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Why and How to Eat Local

The growing movement to eat locally grown food attracts most people because it’s good for the planet. But it’s good for our own bodies too.

Those of us who have diabetes are especially concerned with good nutrition. We have to be sure to get high quality without the large quantity of food that most of our fellow Americans eat. Earlier I wrote here that we know that organic food is more nutrient dense than the standard supermarket stuff.

Likewise, food loses its nutrients as it ages. Food shipped from half way around the world can’t possibly be as fresh as food grown locally.

Farmers markets
and community supported agriculture offer the most and best locally grown food. But here at the foothills of the Rockies and in much of this country we don’t have those choices for almost half of the year.

I’m certainly looking forward to this season’s farmers market when it opens here this Saturday. For the past five months I have had to rely on what natural food stores and supermarkets offer.

This week I looked to see what locally grown produce they have. I also asked the grocery clerks and store managers to point out to me what food they sell that’s locally grown.

The results of my little survey stunned me. None of the six stores here had much that local farmers grew. Considering the cold winter that’s just ending here, that’s not too surprising.

But of these four natural food stores the worst was the country’s leading natural food chain, Whole Foods Market. This is the company that proudly states on my cloth shopping bag, “Locally Grown, Whole Foods Market supports local farmers.” The local store also has a big sign, “Our goal is to support the family farm as a vital part of America’s food production. We are closely tied to the neighborhood and support the local farmer wherever possible.”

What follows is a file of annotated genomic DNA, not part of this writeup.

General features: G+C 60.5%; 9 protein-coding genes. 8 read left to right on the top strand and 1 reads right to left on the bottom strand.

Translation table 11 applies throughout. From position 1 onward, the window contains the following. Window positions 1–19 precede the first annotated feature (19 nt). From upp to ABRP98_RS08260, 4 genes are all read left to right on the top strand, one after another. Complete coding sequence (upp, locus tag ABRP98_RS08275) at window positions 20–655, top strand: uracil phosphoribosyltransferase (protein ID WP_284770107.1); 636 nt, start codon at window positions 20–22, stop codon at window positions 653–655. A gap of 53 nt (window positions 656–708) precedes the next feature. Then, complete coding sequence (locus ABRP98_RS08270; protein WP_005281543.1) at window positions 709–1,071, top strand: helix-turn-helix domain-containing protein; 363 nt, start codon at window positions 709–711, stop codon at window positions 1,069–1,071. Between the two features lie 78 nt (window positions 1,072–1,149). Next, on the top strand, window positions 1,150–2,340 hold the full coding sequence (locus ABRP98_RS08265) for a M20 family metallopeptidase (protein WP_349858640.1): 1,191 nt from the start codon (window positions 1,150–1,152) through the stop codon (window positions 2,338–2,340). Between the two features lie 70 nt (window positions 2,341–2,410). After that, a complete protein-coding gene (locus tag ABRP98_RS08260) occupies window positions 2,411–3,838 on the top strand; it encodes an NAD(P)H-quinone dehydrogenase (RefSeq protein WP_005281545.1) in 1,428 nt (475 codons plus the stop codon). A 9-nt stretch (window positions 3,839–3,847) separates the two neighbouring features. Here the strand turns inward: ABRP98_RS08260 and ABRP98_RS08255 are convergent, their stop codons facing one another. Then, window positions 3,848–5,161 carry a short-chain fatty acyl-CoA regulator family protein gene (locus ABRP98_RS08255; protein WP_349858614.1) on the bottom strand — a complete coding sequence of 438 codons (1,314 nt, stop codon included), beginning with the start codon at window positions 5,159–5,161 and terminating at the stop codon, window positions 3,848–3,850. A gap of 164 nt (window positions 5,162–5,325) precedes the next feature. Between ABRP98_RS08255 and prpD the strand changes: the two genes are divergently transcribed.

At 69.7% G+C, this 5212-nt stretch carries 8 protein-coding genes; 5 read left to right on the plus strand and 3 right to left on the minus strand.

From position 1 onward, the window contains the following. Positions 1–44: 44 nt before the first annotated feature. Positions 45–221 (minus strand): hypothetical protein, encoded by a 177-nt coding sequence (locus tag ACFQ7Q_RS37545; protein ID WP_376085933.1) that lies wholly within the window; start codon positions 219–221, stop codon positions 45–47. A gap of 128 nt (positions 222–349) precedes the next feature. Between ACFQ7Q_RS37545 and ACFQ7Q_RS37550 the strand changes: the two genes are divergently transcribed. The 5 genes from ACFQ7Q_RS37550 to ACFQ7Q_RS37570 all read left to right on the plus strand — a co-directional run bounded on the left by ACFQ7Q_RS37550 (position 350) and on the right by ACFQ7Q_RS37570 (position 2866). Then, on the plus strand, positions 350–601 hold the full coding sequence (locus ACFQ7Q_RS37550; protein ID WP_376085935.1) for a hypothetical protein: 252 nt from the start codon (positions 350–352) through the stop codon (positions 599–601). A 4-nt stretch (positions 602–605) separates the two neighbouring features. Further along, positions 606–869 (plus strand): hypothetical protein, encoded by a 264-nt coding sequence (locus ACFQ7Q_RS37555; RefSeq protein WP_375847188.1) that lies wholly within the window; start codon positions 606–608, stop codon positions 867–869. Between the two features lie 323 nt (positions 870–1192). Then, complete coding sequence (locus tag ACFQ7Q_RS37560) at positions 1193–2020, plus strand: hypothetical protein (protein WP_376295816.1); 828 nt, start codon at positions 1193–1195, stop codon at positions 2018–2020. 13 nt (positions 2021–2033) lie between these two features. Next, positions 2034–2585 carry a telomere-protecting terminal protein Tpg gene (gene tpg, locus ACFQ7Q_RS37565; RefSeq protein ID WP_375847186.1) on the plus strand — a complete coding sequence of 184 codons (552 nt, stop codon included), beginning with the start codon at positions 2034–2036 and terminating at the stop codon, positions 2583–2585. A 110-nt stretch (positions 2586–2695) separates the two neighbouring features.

In fact, the local Whole Foods Market at this time supports just two of these farmers. The only locally grown foods that I could – and did – buy were fresh herbs and hothouse tomatoes.

Wild Oats Natural Marketplace, the country’s second largest natural food chain, was the best of the bunch. But Wild Oats won’t exist in a few months when Whole Foods completes its purchase of the chain in a few months. The Wild Oats flagship store in nearby Superior sells the same brand of fresh herbs as Whole Foods, plus Yukon Gold organic potatoes, five types of mushrooms, bean sprouts, wheat grass, and edamame.

Vitamin Cottage Natural Grocers
had locally grown potatoes and beets. The one truly local store, The Boulder Co-operative Market, had locally grown sprouts, barley grass, and yams.

I expected the supermarket chains to be even worse, even if their move into more organic produce has earned them much publicity. Safeway, however, was a pleasant surprise. It offered four types of locally grown sprouts, arugula, three types of mushrooms, and russet potatoes.

On the other hand, none of the stores did worse than the local representative of the largest supermarket chain in the country. Here we have King Soopers, the banner that Kroger flies under in Colorado. The only locally grown produce they had was hothouse tomatoes.

These results convinced me that this winter it would have been hard for me to eat only produce grown in Colorado. I certainly didn’t. But Bill McKibben and his family did just that three years ago in equally cold Vermont.

They did that by putting up lots of food ahead of time and getting to know the farmers in their area. He documents this successful “experiment” in his new book, Deep Economy.